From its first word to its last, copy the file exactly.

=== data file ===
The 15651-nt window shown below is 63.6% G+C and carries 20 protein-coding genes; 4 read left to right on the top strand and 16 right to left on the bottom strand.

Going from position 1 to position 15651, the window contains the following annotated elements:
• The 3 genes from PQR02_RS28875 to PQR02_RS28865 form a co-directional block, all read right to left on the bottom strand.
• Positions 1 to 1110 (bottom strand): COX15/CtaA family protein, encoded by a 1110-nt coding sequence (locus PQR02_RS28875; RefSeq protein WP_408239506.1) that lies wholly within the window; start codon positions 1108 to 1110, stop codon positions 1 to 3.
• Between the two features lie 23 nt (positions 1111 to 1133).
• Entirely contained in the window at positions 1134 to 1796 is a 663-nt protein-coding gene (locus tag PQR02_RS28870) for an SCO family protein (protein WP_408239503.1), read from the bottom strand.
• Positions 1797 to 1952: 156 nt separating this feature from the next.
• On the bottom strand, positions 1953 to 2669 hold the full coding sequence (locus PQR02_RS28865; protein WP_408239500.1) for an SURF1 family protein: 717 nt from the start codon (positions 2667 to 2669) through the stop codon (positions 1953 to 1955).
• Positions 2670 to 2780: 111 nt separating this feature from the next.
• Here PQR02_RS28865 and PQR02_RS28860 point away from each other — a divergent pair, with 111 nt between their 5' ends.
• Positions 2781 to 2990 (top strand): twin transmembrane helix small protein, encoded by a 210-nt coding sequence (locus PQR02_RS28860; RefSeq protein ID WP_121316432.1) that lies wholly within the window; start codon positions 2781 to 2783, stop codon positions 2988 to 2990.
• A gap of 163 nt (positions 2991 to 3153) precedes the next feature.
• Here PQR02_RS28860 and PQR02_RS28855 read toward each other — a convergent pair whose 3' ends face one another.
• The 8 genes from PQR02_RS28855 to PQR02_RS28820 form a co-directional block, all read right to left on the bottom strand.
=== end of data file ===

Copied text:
The 15651-nt window shown below is 63.6% G+C and carries 20 protein-coding genes; 4 read left to right on the top strand and 16 right to left on the bottom strand.

Going from position 1 to position 15651, the window contains the following annotated elements:
• The 3 genes from PQR02_RS28875 to PQR02_RS28865 form a co-directional block, all read right to left on the bottom strand.
• Positions 1 to 1110 (bottom strand): COX15/CtaA family protein, encoded by a 1110-nt coding sequence (locus PQR02_RS28875; RefSeq protein WP_408239506.1) that lies wholly within the window; start codon positions 1108 to 1110, stop codon positions 1 to 3.
• Between the two features lie 23 nt (positions 1111 to 1133).
• Entirely contained in the window at positions 1134 to 1796 is a 663-nt protein-coding gene (locus tag PQR02_RS28870) for an SCO family protein (protein WP_408239503.1), read from the bottom strand.
• Positions 1797 to 1952: 156 nt separating this feature from the next.
• On the bottom strand, positions 1953 to 2669 hold the full coding sequence (locus PQR02_RS28865; protein WP_408239500.1) for an SURF1 family protein: 717 nt from the start codon (positions 2667 to 2669) through the stop codon (positions 1953 to 1955).
• Positions 2670 to 2780: 111 nt separating this feature from the next.
• Here PQR02_RS28865 and PQR02_RS28860 point away from each other — a divergent pair, with 111 nt between their 5' ends.
• Positions 2781 to 2990 (top strand): twin transmembrane helix small protein, encoded by a 210-nt coding sequence (locus PQR02_RS28860; RefSeq protein ID WP_121316432.1) that lies wholly within the window; start codon positions 2781 to 2783, stop codon positions 2988 to 2990.
• A gap of 163 nt (positions 2991 to 3153) precedes the next feature.
• Here PQR02_RS28860 and PQR02_RS28855 read toward each other — a convergent pair whose 3' ends face one another.
• The 8 genes from PQR02_RS28855 to PQR02_RS28820 form a co-directional block, all read right to left on the bottom strand.